of a happy, useful, and successful life. To be sure, this claim has been made for the old education, but, the claim is not allowed. The new education has the missing features all supplied. The old education was like a two-legged stool, it lacked stability; the new education stands squarely on three legs, and it is steady on the roughest ground.
I shall be better understood if I briefly outline my idea of the features of a manual-training school: Boys from fourteen to eighteen years of age are admitted on examination. The grade is about that of a high-school. The course covers three years. The programme of every day includes three recitations (mathematics, language, and science), one hour of drawing, and two hours of shop-work—making a session, exclusive of lunch-time, of six hours. The order in which these exercises come varies in different divisions. The shops and shop-instructors are generally occupied during school-hours. In each subject taught the instruction is progressive and thorough. Mathematics begins with arithmetic and ends with trigonometry. Language may be English literature and composition, history and political economy; or Latin, or French. Science, beginning with Huxley's "Introductory Primer," runs through botany, physical geography, elementary physics, mechanics, and chemistry. Drawing is free-hand and mechanical, projection and "model," geometric, technical, and ornamental.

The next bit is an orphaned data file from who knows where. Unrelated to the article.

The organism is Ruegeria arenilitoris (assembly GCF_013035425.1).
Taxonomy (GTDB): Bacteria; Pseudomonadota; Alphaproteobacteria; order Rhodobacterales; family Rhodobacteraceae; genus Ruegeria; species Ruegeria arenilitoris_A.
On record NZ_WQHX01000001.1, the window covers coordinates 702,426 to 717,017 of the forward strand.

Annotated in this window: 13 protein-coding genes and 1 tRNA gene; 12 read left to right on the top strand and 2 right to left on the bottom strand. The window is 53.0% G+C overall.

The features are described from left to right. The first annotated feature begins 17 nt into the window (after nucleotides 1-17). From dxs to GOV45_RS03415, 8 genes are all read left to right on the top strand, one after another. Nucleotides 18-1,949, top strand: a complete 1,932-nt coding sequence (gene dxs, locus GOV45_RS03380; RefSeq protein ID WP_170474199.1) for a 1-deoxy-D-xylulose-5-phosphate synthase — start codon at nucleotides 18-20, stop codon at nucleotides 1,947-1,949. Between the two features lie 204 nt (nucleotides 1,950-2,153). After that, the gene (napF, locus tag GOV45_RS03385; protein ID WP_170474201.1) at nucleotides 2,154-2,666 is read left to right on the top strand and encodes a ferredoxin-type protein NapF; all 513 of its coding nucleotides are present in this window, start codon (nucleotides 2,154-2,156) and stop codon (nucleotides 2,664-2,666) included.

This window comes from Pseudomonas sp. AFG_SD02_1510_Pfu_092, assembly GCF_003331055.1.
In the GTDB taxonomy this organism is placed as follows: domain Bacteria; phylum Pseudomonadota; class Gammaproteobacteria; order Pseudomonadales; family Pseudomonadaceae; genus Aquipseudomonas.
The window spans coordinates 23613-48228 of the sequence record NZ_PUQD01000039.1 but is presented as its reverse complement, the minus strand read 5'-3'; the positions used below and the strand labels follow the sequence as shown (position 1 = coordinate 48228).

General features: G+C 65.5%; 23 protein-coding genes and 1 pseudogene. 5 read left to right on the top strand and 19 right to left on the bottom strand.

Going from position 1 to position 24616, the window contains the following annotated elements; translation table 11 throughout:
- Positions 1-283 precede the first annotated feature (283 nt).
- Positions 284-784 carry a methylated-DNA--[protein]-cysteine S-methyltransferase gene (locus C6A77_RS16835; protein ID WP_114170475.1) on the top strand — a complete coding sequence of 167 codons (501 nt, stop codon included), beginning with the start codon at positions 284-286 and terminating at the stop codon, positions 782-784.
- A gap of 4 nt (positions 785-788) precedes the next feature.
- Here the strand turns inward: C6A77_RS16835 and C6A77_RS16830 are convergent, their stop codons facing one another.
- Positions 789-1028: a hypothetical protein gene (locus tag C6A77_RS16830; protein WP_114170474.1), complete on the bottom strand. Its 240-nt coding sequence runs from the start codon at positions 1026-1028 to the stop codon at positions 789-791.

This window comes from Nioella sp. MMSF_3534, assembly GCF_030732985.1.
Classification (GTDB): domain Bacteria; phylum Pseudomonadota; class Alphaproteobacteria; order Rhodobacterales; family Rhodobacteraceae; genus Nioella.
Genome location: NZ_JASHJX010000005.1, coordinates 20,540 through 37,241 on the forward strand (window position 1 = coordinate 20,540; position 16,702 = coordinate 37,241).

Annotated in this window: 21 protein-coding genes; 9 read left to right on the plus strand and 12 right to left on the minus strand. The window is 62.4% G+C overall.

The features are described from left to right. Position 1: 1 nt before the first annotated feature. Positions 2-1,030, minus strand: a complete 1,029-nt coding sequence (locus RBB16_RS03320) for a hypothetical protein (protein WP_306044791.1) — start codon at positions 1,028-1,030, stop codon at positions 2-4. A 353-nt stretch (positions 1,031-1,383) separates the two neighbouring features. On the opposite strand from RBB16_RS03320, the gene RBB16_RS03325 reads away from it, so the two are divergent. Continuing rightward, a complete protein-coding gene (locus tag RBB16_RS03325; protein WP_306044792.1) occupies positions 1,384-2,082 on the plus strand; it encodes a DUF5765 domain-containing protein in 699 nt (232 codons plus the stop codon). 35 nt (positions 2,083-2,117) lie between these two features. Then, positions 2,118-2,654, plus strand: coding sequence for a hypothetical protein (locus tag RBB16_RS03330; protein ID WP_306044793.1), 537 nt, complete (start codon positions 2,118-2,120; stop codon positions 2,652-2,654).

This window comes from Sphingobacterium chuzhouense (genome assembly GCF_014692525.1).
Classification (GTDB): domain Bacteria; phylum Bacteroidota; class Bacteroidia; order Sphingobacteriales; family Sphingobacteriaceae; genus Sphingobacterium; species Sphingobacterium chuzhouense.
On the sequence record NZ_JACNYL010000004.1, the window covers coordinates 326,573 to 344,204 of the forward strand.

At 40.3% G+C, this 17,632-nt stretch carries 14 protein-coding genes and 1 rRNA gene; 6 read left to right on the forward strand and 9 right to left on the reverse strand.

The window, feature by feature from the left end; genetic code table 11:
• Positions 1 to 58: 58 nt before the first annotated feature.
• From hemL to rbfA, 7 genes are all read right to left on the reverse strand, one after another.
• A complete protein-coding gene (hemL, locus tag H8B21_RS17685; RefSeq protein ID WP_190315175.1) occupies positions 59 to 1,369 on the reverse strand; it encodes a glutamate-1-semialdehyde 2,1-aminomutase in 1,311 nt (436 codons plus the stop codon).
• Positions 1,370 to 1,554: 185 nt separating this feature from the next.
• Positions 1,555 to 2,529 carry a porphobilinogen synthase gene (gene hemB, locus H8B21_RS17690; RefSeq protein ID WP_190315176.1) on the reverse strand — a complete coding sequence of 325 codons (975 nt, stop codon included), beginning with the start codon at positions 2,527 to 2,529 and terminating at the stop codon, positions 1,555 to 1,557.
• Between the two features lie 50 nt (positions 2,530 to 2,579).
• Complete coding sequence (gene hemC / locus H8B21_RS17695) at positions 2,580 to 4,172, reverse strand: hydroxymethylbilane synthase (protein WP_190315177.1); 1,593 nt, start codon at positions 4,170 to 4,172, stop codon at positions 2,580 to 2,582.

The shop-work runs impartially through the range of bench, lathe, and pattern work in wood; forging, brazing, and soldering metals; bench, lathe, planer, and drill work in iron, brass, and steel. The aim is to make every exercise in every branch disciplinary—intellectually and morally fruitful. With the exception of the choice of Latin and French, there is no option in the course.
I claim as the fruits of manual training, when combined, as it always should be, with generous mental and moral training, the following:
1. Larger classes of boys in the grammar and high schools; 2. Better intellectual development; 3. A more wholesome moral education; 4. Sounder judgments of men and things, and of living issues; 5. Better choice of occupations; 6. A higher degree of material success, individual and social; 7. The elevation of many of the occupations from the realm of brute, unintelligent labor, to one requiring and rewarding cultivation and skill; 8. The solution of "labor" problems. I shall touch briefly on each of these points:
1. Boys will stay in School longer than they do now.—Every one knows how classes of boys diminish as they approach and pass through the high-school. The deserters scale the walls and break for the shelter of active life. The drill is unattractive, and, so far as they can see, of comparatively little value. There is a wide conviction of the inutility of schooling for the great mass of children beyond the primary grades, and this conviction is not limited to any class or grade